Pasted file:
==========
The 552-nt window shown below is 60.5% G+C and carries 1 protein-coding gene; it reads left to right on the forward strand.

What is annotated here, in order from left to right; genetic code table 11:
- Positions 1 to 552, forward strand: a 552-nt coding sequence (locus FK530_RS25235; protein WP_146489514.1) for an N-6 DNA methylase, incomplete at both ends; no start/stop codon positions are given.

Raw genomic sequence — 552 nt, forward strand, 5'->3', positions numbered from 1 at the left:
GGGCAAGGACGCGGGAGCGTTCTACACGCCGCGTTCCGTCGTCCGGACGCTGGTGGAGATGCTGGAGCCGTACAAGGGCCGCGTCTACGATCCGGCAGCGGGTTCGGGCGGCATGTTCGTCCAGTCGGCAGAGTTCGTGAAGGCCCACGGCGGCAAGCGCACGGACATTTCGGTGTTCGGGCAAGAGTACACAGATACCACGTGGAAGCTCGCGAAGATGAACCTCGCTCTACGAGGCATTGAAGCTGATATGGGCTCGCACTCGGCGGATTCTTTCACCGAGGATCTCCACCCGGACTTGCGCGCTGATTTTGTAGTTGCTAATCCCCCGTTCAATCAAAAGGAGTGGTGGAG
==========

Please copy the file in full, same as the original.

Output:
The 552-nt window shown below is 60.5% G+C and carries 1 protein-coding gene; it reads left to right on the forward strand.

What is annotated here, in order from left to right; genetic code table 11:
- Positions 1 to 552, forward strand: a 552-nt coding sequence (locus FK530_RS25235; protein WP_146489514.1) for an N-6 DNA methylase, incomplete at both ends; no start/stop codon positions are given.

Raw genomic sequence — 552 nt, forward strand, 5'->3', positions numbered from 1 at the left:
GGGCAAGGACGCGGGAGCGTTCTACACGCCGCGTTCCGTCGTCCGGACGCTGGTGGAGATGCTGGAGCCGTACAAGGGCCGCGTCTACGATCCGGCAGCGGGTTCGGGCGGCATGTTCGTCCAGTCGGCAGAGTTCGTGAAGGCCCACGGCGGCAAGCGCACGGACATTTCGGTGTTCGGGCAAGAGTACACAGATACCACGTGGAAGCTCGCGAAGATGAACCTCGCTCTACGAGGCATTGAAGCTGATATGGGCTCGCACTCGGCGGATTCTTTCACCGAGGATCTCCACCCGGACTTGCGCGCTGATTTTGTAGTTGCTAATCCCCCGTTCAATCAAAAGGAGTGGTGGAG